Barnier eyes up pan-European ownership regulation

The prospect of new regulation at the ownership end of corporate governance mechanisms in Europe is beginning to take shape.

The new Member of the European Commission responsible for Internal Market and Services, Michel Barnier, has recently been making increasingly clear his views on the future directon of regulation in response to criticism of the role of shareholders prior to the financial crisis.

Whilst the UK has moved first with the Walker Review and the consultation on a new Stewardship Code being conducted by the FRC, the French right-leaning UMP MEP whose ministerial portfolios have included European Affairs, Agriculture and Fisheries has also underlined the priorities from his perspective.

Speaking last month at a meeting of ECOFIN, the council of European Finance MInisters, he emphasised the need for stronger corporate governance, citing not just boards and independence, but also “the role of shareholders”. He further expanded on this at the beginning of this month at a lunch hosted by Business for New Europe, bringing the role of shareholders firmly into the meaning of the familiar “checks and balances” of corporate governance, whilst also showing support for the FSA approach to vetting non-executive board members of financial institutions to harness board competence.

The contribution to the debate brought by the Walker Review has clearly impressed Commissioner Barnier, who applauded the way the Review described the absence or inactivity of shareholders, before going on to underline that “we need shareholders to assume their responsibilities […] not only to look at making quick, short-term returns on their investment.”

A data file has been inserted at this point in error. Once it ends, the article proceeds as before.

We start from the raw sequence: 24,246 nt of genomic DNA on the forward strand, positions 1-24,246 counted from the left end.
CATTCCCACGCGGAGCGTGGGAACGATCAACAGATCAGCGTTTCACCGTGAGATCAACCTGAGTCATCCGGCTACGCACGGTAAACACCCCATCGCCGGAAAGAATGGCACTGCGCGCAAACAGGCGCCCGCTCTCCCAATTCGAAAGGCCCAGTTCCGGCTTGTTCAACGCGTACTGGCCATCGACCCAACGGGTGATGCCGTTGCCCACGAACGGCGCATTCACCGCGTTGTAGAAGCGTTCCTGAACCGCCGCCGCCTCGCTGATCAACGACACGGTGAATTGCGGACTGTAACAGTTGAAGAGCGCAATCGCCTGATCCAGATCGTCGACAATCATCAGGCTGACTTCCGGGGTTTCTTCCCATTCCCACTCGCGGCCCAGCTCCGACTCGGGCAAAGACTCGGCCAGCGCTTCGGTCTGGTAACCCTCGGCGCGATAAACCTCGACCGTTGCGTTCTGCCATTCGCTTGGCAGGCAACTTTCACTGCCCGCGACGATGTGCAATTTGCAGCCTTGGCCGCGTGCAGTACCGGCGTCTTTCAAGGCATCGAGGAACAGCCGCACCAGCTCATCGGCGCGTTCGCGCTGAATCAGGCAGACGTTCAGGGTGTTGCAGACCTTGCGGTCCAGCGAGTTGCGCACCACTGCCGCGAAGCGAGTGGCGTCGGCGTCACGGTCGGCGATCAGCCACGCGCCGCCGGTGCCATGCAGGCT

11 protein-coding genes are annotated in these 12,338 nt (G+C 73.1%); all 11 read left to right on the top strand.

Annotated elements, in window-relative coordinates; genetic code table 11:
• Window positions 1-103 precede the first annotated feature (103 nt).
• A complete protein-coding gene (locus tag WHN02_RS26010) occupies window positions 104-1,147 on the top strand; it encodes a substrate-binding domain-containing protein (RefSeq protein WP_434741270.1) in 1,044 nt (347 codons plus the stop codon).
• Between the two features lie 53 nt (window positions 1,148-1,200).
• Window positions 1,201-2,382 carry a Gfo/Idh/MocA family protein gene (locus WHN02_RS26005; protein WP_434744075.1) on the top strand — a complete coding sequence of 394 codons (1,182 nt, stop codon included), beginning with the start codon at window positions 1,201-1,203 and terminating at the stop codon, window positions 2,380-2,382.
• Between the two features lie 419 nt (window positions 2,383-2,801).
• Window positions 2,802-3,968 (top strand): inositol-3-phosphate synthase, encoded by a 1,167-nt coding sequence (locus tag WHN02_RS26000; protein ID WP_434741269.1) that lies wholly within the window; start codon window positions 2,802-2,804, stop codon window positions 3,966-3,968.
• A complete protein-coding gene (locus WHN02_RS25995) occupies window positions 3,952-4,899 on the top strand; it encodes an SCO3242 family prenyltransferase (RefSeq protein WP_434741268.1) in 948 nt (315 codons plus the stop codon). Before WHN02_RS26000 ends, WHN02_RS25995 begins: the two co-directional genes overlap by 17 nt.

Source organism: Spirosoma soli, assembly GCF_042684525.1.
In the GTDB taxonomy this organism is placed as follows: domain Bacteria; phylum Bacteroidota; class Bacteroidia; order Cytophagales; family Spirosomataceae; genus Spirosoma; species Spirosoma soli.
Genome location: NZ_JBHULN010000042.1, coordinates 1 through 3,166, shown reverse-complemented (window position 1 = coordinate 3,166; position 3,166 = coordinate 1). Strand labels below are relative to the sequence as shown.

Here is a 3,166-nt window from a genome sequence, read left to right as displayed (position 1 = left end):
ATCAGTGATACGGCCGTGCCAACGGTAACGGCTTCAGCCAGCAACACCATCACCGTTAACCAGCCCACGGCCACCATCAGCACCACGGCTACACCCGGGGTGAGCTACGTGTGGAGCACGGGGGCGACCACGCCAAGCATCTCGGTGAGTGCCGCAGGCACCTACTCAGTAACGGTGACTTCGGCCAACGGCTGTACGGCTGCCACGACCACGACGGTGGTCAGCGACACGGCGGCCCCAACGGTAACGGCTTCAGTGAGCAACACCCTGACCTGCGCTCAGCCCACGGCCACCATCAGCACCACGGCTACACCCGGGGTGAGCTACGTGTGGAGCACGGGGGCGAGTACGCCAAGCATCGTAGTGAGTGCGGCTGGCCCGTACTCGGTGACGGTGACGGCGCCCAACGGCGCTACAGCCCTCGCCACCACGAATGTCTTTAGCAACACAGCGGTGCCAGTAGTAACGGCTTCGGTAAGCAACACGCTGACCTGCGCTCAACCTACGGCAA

Some concern on the part of asset owners, particularly pension funds, has been expressed. They don’t want an over-bearing set of regulations which they fear has the potential to stunt their returns at a time when the losses of recent years are still looming large on their balance sheets. Whilst the European Federation for Retirement Provision (EFRP) is promoting greater transparency and active ownership, Investment & Pensions Europe reports that the NAPF has sounded a more cautious note with one eye on the barriers that still persist and the threats that over-bearing regulation might represent.

Clearly, eyes are on the outcome of the Stewardship Code consultation, with its roots in the Walker Review, perhaps especially given the notion of better participation from foreign shareholders which the consultation raises and the ‘comply or explain’ approach which has been made use of with success in Europe already in other aspects of corporate governance.


Ecofin Speech >>

Business for New Europe >>

Investment & Pensions Europe >>

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